The other program we offer is to rebuild rudders. We take an old rudder, strip off all material down to the stock and make a new rudder on the existing shaft. The cost is about 60% of the price of a new rudder. Prices are for models for which we have the mold and do not include freight. We have over 300 molds in stock.

Every boat owner should make a detailed drawing of his/her rudder to keep on file. For owners of boats with off-the-transom rudders this is particularly important as we are contacted regularly by owners who have had their rudders stolen. Having this information saves time, money and the chance for mistakes when ordering a new rudder.

Bob Walker
Foss Foam Products
4480 126th Ave. N.
Clearwater, FL 33762

Inexpensive Alternator
Last spring I did some work on my uncle’s 28' Hunter. He wanted to live aboard and all manner of electrically thirsty devices were added. I determined that the low-output alternator that came with the Yanmar would have to be run ad nauseam to keep up with the demand of the overall system(s).

A replacement was needed and it fell on me to determine which one to install. When I priced marine alternators I thought the supplier was having me on. In addition, they required, according to him, an external “smart” regulator.

“I don’t think so,” I mumbled to myself.

So, I went up the street to our local auto supply house and spoke to Old Bert who I knew well and who has been in the auto-electric business since just before Herr Diesel was born.

“Yep,” he said. “Know what you’re after. Off a school bus, she is.”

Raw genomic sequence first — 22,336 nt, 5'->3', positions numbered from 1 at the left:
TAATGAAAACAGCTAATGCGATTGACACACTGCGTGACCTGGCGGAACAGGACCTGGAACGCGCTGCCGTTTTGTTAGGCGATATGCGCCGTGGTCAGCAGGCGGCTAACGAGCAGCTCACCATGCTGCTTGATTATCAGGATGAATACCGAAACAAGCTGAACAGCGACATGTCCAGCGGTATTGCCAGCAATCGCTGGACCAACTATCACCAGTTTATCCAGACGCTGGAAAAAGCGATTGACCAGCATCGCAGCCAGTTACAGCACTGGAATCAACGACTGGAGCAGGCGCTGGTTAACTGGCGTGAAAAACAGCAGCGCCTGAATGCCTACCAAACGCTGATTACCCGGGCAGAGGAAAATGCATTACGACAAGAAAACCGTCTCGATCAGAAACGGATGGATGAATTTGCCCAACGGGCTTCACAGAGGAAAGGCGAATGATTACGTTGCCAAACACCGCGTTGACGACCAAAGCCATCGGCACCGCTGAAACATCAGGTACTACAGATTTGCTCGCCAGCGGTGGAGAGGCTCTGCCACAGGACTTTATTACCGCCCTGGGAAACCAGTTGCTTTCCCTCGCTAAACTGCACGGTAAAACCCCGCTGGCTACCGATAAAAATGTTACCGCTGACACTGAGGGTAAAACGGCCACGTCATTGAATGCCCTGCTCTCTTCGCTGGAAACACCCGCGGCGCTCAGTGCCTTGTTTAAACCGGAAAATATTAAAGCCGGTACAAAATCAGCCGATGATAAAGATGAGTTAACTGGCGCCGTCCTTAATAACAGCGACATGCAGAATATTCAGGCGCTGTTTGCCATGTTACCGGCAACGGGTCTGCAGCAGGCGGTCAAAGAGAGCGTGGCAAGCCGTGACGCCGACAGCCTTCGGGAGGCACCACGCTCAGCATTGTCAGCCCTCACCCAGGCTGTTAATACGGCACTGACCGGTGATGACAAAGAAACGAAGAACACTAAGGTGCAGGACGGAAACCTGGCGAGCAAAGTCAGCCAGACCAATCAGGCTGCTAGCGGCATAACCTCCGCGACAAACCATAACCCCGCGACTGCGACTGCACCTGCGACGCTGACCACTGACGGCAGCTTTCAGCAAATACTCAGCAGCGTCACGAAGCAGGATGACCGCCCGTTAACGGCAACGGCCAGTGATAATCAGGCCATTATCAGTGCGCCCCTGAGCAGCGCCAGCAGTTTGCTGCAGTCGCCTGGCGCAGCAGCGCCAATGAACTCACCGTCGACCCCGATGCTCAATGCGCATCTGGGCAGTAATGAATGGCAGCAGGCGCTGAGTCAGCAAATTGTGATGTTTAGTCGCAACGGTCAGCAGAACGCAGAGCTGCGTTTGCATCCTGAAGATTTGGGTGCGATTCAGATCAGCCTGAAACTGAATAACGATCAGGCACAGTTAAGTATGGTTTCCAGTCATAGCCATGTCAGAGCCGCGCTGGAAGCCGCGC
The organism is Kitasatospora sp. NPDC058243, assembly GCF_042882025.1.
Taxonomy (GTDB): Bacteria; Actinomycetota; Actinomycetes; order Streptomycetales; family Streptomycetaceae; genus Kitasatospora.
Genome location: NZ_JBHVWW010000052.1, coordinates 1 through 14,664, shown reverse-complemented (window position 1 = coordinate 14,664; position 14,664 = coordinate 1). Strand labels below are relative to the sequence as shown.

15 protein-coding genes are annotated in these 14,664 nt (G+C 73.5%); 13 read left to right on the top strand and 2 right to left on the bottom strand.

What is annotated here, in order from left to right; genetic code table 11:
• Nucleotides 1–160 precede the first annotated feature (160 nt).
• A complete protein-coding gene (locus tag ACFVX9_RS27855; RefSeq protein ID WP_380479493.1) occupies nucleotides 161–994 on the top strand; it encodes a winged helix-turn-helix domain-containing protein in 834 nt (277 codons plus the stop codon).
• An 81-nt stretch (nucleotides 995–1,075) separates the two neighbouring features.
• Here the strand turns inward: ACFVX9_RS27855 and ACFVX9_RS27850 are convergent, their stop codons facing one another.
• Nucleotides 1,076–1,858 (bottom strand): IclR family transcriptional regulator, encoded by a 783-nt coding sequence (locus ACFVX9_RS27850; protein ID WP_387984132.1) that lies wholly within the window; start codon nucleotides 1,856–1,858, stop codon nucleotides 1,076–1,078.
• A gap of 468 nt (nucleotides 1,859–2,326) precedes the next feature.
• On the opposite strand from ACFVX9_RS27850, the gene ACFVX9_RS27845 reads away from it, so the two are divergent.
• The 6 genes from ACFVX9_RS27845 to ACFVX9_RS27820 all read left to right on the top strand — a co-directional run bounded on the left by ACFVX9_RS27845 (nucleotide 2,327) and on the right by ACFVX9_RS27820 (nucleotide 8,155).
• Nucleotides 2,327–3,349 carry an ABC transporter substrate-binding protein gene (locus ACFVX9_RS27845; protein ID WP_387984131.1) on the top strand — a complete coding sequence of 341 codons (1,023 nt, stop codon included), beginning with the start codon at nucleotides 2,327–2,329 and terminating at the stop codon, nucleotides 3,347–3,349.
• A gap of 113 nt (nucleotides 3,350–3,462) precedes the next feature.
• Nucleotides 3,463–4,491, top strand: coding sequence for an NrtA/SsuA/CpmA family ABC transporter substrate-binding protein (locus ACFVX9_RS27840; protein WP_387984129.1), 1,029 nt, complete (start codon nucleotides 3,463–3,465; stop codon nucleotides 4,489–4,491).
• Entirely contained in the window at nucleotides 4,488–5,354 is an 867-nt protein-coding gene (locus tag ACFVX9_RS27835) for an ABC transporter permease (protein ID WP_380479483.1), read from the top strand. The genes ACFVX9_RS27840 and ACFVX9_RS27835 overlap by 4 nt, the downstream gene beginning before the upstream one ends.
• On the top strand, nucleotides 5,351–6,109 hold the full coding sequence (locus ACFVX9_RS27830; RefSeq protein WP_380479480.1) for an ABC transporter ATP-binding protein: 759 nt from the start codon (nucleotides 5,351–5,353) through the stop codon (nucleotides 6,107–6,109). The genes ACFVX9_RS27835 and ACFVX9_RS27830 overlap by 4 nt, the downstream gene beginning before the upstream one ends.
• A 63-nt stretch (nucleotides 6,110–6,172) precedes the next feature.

We searched through the books and decided that a Delco-Remy part #A1358 would do the job.

“And the regulator?” I asked.

“Don’t need one,” he replied. “She’s built right in. Just attach a heavy wire from this here terminal to the positive side of the battery.”

It took a few minutes, perhaps an hour, to get the new alternator installed. I had to run a drill through the mounting boss on the engine, about a 1/2 mm larger, and do some filing in the adjusting bar. It took some time to run the wire (I wanted to leave the original wiring in place in case we had to put the original alternator back on) and the rest of the afternoon to get the pulleys sized the way I wanted them and lined up perfectly. I decided to use a ratio of 1:1.9 or so. 1:2 is not a good idea because of potential wear patterns. A new belt was needed, but that was right off the shelf.

Here are the results. The output of the new alternator at 1000 rpm engine speed, is just over 100 amps. At 2500 rpm the alternator is cranking out 135 amps. At full song, which doesn’t bother the alternator at all, we see just under 150 amps. You can imagine how that cuts down on the running time of the engine.

It ran that way all last summer around the Montreal area (sailing more than motoring) and then it took my uncle and me up the St. Lawrence river, across Lake Ontario, through the Erie Canal system and the Hudson river (motoring 10 hours a day) and as far as Atlantic City where I got off the boat to come home and he continued on. It ticked merrily along all winter and made the return trip to Montreal. When I asked Uncle Donald about the alternator he seemed surprised I would ask. “Why, perfect,” he replied.

I guess the thing still thinks it’s on a school bus, happily motoring through the rural roads of Canada. Only in the summer time.

Barry Webb
via e-mail